Watch Marsha Medalie's presentation as part of the Thought Leadership Series at Lesley.
The state of mental health services in this country, including on university campuses, has been dire for years and the COVID-19 pandemic has exacerbated systemic inequities and other shortcomings.
But there’s reason for hope, insisted Riverside Community Care CEO Marsha Medalie on Thursday night’s installment of our Thought Leadership Series.
“Access to behavioral health services has been a simmering crisis,” said Medalie, a longtime clinician and community mental health agency administrator who, during a virtual forum, presented a slideshow replete with sobering statistics:
- During the pandemic, 56 percent of young adults reported signs of anxiety and/or depression.
- 25 percent began or increased drug and alcohol use.
- 26 percent had serious thoughts of suicide.
In addition, the pandemic has prompted a decrease in available hospital beds for non-COVID-related treatment and brought about a reduction in staff. And this is on top of longstanding stigmas about mental illness, inequities in the way insurance companies address mental health vs. physical health claims, and a lack of access for people of limited means and other members of marginalized communities.
“For many years, there was an assumption that if you had a mental health diagnosis … you were doomed to never be well,” Medalie said.
Nevertheless, things may be looking up, thanks to what Medalie called a “slight silver lining” to the pandemic. Private therapists and community outpatient care centers had to quickly master telehealth delivery models, which increased access to counseling for those with transportation challenges, mobility issues or those who feel too anxious to seek in-person therapy.
The pandemic also increased the prevalence of therapeutic apps and online counseling platforms, though Medalie advises reading the fine print before embarking on one of the nationally advertised therapy portals.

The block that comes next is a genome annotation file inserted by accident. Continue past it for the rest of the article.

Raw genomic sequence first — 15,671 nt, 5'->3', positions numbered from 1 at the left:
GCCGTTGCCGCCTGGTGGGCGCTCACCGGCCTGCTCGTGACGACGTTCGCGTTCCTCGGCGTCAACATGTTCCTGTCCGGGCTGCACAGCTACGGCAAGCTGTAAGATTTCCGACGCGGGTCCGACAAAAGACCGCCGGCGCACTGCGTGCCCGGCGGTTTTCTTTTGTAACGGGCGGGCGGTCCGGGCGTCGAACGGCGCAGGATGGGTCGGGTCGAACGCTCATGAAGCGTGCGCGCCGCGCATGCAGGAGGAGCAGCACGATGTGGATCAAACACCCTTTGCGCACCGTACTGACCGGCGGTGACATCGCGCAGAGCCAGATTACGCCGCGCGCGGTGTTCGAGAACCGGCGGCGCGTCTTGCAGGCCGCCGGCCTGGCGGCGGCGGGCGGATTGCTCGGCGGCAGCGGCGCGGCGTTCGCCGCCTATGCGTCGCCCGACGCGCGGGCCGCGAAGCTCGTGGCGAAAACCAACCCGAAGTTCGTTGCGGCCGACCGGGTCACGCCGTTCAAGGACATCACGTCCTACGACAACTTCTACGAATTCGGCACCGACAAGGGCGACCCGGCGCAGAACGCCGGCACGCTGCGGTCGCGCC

And while the media is a frequent target of scorn, press coverage of COVID-related depression and celebrities’ sharing of their own struggles with anxiety and depression are chipping away at the stigmas surrounding mental illness.
“Many more people are talking openly about their mental health challenges,” Medalie said. “I’m cautiously optimistic that we are starting to see a positive trend.”
Part of that trend, Medalie added, is the recently announced “innovative and progressive” partnership between Lesley and Riverside Community Care, which will increase students’ on-campus access to professional behavioral health counseling and, when necessary, psychiatric medicine. The collaboration will also provide internships to students in disciplines and counseling and psychology as well as expressive therapies.
This summer, Riverside will open an outpatient mental health center on Lesley’s campus, at a newly renovated 23 Mellen St. (Schwartz Hall), the Riverside Outpatient Center at Cambridge.
Lesley’s current Counseling Center will then have the capacity to expand its wellness programming, and focus on advancing the field.